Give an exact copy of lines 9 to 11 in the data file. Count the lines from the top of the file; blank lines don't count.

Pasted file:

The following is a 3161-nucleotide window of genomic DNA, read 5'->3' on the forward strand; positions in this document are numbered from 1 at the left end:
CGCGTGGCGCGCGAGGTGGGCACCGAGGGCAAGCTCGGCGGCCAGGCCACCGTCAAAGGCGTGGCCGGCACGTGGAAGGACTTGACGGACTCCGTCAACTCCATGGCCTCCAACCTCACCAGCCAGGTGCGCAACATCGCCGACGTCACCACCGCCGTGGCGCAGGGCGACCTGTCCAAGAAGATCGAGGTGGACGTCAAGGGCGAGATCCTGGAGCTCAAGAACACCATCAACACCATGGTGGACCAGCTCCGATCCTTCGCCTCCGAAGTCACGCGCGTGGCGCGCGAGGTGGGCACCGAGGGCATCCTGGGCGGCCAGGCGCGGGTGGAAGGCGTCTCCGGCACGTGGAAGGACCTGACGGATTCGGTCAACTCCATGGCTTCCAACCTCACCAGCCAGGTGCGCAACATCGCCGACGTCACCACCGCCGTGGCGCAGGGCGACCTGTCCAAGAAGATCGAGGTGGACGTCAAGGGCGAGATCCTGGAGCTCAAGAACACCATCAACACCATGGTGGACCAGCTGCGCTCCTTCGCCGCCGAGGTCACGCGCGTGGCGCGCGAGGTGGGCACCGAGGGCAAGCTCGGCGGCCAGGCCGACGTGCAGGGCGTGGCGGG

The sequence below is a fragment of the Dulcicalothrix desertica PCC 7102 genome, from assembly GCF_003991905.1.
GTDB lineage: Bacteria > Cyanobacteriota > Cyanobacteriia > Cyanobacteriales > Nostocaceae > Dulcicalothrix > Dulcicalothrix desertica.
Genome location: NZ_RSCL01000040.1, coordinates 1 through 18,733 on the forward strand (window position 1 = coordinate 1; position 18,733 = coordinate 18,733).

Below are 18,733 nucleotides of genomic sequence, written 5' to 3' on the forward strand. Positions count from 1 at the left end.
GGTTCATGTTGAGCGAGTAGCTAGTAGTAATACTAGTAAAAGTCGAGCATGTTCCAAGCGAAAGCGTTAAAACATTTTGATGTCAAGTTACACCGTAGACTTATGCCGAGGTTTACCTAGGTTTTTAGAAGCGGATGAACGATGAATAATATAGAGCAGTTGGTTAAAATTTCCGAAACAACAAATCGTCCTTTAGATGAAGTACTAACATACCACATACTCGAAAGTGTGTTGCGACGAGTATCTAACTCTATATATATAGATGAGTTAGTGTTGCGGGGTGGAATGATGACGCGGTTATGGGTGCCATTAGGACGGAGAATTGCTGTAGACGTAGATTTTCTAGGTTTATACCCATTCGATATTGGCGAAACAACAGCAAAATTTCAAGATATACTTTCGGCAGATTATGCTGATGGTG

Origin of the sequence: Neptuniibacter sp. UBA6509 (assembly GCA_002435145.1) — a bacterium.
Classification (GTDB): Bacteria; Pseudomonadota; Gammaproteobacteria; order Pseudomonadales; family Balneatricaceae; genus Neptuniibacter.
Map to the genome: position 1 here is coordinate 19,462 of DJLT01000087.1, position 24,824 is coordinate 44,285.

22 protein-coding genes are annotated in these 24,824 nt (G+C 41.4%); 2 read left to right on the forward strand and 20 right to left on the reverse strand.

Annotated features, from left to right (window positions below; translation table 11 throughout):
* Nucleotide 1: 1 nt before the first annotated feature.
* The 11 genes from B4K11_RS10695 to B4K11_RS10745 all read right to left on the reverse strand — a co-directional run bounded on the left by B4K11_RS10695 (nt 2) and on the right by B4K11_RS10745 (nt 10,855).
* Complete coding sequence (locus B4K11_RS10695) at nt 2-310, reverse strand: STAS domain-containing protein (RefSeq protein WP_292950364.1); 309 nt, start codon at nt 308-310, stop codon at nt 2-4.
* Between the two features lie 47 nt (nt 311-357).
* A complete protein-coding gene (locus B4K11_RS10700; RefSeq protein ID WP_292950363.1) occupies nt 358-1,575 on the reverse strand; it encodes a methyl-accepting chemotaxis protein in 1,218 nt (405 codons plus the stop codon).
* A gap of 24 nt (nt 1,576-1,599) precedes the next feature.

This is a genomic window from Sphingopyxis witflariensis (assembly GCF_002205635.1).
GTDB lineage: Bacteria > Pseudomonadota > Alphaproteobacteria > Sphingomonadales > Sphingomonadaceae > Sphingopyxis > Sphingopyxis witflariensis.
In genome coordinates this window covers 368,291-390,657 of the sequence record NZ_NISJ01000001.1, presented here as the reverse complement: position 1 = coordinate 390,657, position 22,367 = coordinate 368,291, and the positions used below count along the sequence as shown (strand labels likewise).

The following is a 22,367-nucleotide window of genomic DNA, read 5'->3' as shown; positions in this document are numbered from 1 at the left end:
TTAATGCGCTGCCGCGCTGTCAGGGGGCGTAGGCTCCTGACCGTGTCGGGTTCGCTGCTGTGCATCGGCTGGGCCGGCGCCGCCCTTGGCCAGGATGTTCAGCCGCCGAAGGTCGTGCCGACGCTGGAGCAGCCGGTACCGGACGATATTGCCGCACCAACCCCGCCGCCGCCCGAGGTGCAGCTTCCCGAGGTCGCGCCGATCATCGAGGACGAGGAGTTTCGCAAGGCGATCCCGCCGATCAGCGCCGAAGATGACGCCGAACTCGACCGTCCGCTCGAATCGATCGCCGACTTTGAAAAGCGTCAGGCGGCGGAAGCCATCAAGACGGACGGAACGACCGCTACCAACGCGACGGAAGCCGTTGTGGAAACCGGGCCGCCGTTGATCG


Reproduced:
Classification (GTDB): Bacteria; Pseudomonadota; Gammaproteobacteria; order Pseudomonadales; family Balneatricaceae; genus Neptuniibacter.
Map to the genome: position 1 here is coordinate 19,462 of DJLT01000087.1, position 24,824 is coordinate 44,285.

22 protein-coding genes are annotated in these 24,824 nt (G+C 41.4%); 2 read left to right on the forward strand and 20 right to left on the reverse strand.